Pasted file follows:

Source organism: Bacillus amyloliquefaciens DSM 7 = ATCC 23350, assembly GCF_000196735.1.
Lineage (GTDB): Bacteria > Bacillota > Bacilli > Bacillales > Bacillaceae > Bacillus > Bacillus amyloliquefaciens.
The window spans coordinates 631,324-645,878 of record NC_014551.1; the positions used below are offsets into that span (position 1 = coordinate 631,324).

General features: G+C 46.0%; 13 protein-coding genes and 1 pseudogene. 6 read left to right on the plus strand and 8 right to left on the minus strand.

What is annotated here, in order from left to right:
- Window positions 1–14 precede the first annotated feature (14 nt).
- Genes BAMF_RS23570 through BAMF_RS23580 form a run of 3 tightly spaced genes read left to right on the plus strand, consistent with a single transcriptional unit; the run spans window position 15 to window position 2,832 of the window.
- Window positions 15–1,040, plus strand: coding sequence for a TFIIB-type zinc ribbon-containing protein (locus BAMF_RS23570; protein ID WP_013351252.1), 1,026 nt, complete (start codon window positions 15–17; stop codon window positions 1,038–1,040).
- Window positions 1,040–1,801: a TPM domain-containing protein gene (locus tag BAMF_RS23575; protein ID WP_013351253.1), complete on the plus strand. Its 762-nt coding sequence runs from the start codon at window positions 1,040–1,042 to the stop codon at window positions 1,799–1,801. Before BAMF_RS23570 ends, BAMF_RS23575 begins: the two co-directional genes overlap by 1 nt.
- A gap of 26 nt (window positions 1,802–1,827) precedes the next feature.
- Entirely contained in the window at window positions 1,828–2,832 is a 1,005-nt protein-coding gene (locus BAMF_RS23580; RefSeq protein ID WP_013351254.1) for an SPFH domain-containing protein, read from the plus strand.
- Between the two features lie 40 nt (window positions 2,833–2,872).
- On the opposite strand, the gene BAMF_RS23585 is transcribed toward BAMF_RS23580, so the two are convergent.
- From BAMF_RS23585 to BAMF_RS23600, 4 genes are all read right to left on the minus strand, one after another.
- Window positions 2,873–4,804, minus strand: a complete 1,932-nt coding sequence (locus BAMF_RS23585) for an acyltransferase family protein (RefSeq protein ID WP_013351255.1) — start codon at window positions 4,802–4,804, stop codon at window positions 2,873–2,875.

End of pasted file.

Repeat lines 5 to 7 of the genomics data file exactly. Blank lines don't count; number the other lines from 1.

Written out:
What is annotated here, in order from left to right:
- Window positions 1–14 precede the first annotated feature (14 nt).
- Genes BAMF_RS23570 through BAMF_RS23580 form a run of 3 tightly spaced genes read left to right on the plus strand, consistent with a single transcriptional unit; the run spans window position 15 to window position 2,832 of the window.